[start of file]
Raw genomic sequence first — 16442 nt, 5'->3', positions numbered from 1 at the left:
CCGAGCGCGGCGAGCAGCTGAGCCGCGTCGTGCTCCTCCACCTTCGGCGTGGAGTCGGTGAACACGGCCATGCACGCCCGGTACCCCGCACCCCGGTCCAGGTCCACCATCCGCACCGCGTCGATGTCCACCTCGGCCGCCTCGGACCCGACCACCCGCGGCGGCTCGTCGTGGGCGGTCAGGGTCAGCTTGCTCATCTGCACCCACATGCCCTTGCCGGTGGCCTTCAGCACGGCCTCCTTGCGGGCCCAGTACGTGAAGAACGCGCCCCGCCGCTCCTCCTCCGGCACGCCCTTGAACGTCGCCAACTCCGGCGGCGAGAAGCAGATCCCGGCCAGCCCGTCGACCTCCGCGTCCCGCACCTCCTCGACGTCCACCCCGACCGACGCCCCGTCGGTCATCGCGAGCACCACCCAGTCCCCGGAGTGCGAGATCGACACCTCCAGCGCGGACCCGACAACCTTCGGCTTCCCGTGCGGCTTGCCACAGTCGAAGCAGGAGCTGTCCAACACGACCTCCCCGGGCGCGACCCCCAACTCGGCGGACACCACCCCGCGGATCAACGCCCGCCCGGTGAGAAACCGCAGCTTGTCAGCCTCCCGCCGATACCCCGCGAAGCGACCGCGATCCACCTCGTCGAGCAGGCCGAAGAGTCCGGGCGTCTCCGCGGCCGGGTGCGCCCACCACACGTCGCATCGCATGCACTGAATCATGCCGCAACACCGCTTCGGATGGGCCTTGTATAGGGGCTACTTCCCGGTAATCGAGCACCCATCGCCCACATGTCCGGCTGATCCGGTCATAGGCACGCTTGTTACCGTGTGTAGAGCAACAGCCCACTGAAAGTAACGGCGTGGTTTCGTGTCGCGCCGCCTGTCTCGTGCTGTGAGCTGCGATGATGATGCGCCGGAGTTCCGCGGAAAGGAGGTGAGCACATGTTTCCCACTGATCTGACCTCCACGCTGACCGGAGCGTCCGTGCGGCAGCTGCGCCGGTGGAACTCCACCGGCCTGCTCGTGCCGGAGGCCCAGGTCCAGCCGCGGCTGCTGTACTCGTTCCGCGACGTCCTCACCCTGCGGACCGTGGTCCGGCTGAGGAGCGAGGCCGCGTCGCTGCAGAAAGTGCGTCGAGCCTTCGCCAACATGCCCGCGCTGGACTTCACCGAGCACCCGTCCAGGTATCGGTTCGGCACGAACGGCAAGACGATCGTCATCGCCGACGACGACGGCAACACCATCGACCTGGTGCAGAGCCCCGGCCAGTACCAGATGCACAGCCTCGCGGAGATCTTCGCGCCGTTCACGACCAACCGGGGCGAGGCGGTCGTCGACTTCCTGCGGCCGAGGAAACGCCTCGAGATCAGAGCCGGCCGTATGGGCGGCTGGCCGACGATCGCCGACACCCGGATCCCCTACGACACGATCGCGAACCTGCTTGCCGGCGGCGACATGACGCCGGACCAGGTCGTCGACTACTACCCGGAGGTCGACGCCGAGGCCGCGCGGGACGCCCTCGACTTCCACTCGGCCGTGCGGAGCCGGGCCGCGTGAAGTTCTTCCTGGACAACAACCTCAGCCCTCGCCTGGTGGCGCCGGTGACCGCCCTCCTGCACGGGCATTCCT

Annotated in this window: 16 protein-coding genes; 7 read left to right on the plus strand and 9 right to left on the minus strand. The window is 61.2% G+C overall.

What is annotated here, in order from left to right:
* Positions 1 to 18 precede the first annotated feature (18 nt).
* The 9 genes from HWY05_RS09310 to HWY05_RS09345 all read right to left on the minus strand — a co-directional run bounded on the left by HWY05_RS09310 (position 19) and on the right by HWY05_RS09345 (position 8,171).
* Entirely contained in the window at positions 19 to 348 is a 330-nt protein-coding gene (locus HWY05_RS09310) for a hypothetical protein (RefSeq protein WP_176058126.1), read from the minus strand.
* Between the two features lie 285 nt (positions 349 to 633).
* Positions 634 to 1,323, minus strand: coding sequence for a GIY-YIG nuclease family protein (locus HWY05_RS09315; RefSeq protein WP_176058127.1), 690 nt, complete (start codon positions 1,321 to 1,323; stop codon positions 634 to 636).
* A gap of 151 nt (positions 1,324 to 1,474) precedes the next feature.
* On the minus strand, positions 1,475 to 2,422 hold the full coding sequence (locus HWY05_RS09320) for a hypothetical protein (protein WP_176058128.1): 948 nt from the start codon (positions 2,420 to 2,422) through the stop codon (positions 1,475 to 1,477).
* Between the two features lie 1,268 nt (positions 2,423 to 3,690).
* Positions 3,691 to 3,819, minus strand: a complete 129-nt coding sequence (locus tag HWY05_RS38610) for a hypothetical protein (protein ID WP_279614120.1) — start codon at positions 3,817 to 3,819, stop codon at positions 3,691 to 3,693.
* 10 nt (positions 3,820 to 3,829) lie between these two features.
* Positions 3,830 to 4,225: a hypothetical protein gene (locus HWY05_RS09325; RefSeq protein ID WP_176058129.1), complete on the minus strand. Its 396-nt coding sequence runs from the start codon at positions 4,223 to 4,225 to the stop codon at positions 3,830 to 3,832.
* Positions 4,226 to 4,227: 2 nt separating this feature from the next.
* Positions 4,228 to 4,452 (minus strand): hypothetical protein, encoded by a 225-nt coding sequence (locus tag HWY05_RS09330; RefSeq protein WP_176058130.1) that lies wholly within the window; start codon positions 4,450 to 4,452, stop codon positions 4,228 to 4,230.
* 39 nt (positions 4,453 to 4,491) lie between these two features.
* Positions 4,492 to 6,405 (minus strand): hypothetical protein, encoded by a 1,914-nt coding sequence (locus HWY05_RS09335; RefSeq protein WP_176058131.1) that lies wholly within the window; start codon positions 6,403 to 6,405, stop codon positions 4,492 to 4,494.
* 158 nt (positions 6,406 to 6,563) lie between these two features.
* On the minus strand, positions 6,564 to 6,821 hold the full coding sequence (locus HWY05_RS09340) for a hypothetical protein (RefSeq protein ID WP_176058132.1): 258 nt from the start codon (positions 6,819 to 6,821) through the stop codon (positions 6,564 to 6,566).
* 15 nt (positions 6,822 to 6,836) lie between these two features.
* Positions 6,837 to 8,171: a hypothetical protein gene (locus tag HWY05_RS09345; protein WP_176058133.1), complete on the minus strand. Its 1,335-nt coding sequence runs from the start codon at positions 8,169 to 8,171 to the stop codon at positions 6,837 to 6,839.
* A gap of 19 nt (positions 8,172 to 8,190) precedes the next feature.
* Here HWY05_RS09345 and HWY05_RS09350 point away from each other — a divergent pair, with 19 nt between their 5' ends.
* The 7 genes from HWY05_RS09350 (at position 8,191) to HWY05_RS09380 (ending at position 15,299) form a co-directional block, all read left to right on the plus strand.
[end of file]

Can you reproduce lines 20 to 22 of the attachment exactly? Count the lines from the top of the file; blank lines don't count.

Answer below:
* 158 nt (positions 6,406 to 6,563) lie between these two features.
* On the minus strand, positions 6,564 to 6,821 hold the full coding sequence (locus HWY05_RS09340) for a hypothetical protein (RefSeq protein ID WP_176058132.1): 258 nt from the start codon (positions 6,819 to 6,821) through the stop codon (positions 6,564 to 6,566).
* 15 nt (positions 6,822 to 6,836) lie between these two features.